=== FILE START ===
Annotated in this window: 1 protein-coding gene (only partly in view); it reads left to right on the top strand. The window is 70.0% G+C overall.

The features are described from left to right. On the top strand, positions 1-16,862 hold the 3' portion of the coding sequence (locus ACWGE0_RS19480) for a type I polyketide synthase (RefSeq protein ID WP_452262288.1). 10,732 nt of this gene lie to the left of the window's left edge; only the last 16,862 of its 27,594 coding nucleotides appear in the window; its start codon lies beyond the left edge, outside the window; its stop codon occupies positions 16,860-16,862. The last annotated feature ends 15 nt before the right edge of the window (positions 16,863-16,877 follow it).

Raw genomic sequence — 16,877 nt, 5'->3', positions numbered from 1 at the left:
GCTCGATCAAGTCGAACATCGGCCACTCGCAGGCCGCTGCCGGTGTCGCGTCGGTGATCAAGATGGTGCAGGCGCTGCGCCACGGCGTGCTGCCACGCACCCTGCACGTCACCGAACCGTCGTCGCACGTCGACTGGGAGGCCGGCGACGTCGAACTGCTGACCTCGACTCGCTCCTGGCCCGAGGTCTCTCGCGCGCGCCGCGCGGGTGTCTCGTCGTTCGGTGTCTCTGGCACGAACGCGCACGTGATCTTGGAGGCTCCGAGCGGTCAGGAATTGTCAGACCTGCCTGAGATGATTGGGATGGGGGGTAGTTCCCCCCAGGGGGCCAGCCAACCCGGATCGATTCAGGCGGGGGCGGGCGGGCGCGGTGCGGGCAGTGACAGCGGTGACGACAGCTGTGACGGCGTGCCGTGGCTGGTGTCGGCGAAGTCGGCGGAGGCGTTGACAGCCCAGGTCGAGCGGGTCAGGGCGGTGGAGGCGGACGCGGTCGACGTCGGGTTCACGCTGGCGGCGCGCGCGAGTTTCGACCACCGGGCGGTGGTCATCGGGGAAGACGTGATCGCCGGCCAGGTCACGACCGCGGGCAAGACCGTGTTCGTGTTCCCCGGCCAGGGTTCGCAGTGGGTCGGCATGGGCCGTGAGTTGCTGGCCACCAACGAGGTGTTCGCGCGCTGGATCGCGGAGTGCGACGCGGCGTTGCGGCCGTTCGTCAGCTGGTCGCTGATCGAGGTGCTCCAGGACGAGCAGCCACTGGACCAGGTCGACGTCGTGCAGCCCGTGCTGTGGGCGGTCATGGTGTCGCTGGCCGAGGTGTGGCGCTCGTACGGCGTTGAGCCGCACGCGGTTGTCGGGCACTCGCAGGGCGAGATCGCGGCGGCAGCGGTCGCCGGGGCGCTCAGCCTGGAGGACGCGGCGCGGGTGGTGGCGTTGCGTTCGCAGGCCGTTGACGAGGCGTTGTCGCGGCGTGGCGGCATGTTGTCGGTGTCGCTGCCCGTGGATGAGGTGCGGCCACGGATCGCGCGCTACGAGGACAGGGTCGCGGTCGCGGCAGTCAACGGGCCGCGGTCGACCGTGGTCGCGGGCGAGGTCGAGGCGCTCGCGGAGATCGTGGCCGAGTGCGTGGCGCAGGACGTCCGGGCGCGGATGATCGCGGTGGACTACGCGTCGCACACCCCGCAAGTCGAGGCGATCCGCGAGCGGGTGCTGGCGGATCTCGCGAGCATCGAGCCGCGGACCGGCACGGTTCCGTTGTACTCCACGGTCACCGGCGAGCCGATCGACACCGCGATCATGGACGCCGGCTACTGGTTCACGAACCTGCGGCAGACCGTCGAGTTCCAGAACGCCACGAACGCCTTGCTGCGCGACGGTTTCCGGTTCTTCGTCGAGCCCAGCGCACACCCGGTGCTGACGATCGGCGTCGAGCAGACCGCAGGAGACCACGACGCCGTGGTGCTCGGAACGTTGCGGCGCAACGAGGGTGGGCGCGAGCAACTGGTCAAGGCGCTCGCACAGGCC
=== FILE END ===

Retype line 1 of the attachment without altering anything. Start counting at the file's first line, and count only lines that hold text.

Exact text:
Annotated in this window: 1 protein-coding gene (only partly in view); it reads left to right on the top strand. The window is 70.0% G+C overall.